Anger in Ghana after 7 die in gas station blasts

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In this Saturday, Oct. 7, 2017, photo, the scene of an explosion is seen in Accra, Ghana. A tanker explosion at a gas-filling station in Ghana late Saturday, followed by a secondary blast, has left a number of casualties in the Legon suburb in northwest Accra, authorities said. (AP)
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This Saturday, Oct. 7, 2017, photo, shows a charred vehicle after an explosion in Accra, Ghana. A tanker explosion at a gas-filling station in Ghana late Saturday, followed by a secondary blast, has left a number of casualties in the Legon suburb in northwest Accra, authorities said. (AP)
Updated 08 October 2017
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Anger in Ghana after 7 die in gas station blasts

ACCRA: Ghanaians on Sunday pushed the government to improve safety at fuel stations after seven people were killed when a tanker truck carrying natural gas caught fire in the nation’s capital, triggering explosions.
The fire and blasts gutted a liquefied gas filling station and a nearby petrol station in the Atomic Junction area of the Legon suburb of Accra on Saturday night, sending local residents fleeing.
President Nana Akufo-Addo tweeted: “The news of last night’s gas explosion at Atomic Junc, resulting in the loss of 4 lives & injuries to several others, has left me devastated... My deepest condolences to the families of the bereaved, and I wish the injured speedy recovery.”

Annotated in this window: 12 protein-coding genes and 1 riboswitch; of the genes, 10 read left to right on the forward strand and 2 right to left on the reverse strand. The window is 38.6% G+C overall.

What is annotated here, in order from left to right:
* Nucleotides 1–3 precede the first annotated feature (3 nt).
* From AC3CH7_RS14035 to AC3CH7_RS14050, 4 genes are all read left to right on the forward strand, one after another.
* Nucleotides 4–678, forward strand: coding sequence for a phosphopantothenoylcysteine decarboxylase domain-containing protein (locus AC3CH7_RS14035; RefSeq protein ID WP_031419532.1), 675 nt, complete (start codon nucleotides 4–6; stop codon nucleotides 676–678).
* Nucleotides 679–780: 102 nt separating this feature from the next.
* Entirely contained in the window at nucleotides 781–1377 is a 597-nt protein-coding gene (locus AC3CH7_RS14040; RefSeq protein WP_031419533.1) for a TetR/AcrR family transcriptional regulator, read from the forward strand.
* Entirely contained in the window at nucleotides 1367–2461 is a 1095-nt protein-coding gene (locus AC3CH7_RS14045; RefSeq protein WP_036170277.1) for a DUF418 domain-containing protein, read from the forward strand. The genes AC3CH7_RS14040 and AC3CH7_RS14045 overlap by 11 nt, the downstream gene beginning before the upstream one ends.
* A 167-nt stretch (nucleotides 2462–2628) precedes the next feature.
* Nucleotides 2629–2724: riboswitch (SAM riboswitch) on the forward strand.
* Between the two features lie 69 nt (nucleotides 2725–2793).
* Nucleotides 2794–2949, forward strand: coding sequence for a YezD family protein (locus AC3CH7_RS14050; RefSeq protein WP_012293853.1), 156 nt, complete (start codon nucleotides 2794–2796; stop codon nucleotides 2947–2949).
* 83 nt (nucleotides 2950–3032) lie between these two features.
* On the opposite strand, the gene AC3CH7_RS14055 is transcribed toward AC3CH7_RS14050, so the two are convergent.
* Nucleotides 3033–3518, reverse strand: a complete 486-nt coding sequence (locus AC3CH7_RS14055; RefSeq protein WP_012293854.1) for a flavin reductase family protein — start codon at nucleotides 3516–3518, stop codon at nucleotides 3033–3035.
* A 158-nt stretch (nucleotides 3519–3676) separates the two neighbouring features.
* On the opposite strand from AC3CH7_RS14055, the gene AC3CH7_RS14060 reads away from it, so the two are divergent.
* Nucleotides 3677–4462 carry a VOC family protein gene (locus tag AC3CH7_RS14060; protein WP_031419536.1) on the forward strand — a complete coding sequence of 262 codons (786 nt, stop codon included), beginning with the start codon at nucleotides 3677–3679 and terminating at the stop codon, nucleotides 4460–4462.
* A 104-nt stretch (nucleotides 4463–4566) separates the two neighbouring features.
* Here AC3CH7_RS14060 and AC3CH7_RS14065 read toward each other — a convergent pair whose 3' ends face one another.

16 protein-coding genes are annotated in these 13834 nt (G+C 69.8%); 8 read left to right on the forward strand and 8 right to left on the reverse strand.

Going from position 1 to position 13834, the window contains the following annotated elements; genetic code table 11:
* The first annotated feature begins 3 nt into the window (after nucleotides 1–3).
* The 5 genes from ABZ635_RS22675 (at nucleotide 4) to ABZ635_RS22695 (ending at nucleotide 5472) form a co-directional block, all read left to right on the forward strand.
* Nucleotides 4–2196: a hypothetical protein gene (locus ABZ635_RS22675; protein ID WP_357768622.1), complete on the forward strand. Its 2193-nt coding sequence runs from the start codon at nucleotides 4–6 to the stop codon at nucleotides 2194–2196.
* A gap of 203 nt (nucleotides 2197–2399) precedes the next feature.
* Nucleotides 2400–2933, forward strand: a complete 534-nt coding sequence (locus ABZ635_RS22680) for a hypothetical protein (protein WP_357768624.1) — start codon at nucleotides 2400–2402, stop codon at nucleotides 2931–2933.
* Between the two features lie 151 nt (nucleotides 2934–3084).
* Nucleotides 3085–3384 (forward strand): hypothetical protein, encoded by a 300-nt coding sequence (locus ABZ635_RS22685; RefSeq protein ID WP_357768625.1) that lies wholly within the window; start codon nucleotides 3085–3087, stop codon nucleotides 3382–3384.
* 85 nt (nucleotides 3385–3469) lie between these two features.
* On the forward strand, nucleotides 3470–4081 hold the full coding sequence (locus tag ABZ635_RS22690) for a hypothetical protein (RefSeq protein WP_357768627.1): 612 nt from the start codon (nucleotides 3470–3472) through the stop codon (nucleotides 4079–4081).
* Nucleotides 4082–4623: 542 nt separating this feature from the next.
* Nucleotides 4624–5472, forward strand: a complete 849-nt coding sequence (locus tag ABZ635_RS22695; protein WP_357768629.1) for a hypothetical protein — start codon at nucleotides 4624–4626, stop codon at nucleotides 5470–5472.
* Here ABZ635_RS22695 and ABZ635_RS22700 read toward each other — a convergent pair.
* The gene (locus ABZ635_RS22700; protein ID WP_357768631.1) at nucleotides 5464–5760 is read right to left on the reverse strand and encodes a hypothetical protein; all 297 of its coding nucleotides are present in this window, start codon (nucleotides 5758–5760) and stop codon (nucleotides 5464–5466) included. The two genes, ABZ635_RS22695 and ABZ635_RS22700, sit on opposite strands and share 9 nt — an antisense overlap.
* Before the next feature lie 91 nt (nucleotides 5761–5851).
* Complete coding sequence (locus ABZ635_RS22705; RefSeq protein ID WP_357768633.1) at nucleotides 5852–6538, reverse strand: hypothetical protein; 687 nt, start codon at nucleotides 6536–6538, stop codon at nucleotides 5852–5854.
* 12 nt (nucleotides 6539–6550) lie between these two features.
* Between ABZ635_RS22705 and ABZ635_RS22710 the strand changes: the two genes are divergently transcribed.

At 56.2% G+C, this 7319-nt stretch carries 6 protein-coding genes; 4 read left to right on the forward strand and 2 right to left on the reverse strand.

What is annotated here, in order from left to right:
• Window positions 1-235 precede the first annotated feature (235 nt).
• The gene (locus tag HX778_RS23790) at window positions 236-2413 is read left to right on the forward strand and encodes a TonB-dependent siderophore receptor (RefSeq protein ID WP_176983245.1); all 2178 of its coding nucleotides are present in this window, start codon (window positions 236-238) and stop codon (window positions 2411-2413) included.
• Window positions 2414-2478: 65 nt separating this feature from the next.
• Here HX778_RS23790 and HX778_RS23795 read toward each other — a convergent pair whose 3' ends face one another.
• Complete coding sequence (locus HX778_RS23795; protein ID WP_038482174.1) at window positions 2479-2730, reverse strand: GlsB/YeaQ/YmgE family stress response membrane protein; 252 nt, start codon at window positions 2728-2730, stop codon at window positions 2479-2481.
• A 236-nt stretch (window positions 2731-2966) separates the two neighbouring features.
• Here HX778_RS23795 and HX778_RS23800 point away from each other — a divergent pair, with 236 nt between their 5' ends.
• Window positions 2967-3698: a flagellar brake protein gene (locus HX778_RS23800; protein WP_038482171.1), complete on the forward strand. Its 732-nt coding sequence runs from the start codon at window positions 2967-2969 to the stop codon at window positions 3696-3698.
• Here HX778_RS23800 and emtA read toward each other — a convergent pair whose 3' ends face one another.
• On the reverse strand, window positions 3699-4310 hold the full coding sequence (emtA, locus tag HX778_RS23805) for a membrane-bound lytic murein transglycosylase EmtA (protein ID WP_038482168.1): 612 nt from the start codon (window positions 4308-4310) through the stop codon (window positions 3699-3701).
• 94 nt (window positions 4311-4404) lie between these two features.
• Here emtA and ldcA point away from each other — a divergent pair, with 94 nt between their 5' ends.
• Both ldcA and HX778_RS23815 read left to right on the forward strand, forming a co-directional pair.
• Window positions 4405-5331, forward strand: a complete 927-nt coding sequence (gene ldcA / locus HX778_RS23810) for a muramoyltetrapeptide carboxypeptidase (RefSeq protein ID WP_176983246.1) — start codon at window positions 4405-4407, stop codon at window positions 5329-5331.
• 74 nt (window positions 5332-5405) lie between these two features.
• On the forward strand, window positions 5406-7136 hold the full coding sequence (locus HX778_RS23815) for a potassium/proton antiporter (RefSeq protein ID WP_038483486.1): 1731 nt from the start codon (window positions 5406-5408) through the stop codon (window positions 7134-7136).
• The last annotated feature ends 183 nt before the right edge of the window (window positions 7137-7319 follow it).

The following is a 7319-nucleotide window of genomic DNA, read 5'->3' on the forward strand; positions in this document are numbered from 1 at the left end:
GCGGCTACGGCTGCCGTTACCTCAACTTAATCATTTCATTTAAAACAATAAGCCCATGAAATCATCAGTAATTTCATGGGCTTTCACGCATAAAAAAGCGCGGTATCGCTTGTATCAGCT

Vice President Mahamadu Bawumia was visiting the scene of the tragedy on Sunday, Akufo-Addo said, adding: “Government is resolved, now more than ever, to ensure such an incident does not occur again.”
Ghana National Fire Service spokesman Billy Anaglate said earlier that two of the victims died at the scene of the incident and the third in hospital. There were also 35 injured and five were in intensive care overnight.
"As we speak, six people are dead due to this fire," Anaglatey said Sunday and added the cause of the explosions is being investigated.
One of those who died was killed after jumping from a flyover at the busy Atomic Junction roundabout, where there are three fuel stations, transport services and restaurants.
It is also near a high school and the University of Ghana campus.
The country’s Deputy Minister of Information Kojo Oppong Nkrumah said the government deployed about 12 fire trucks and 200 police personnel to cordon off the scene and manage traffic.
“A lot of people quickly rushed away, which is what saved a lot of lives but also caused a lot of panic,” he told AFP.
Fire crews were still at the scene on Sunday morning, damping down the stricken tanker with water. A number of cars and a minibus near the site were burned out.
Ghana’s capital was the scene of a similar fire and explosion at a petrol station in June 2015 which killed more than 150.
In May this year, scores of people were injured when a tanker discharging natural gas exploded in the western city of Takoradi.
The latest incident sparked outrage among some Ghanaians on social media about the safety of filling stations, many of which are located near schools, hospitals and businesses.
A petition was created addressed to Akufo-Addo, demanding better regulation and inspection of existing and proposed facilities. Nearly 1,500 people had signed it by late morning on Sunday.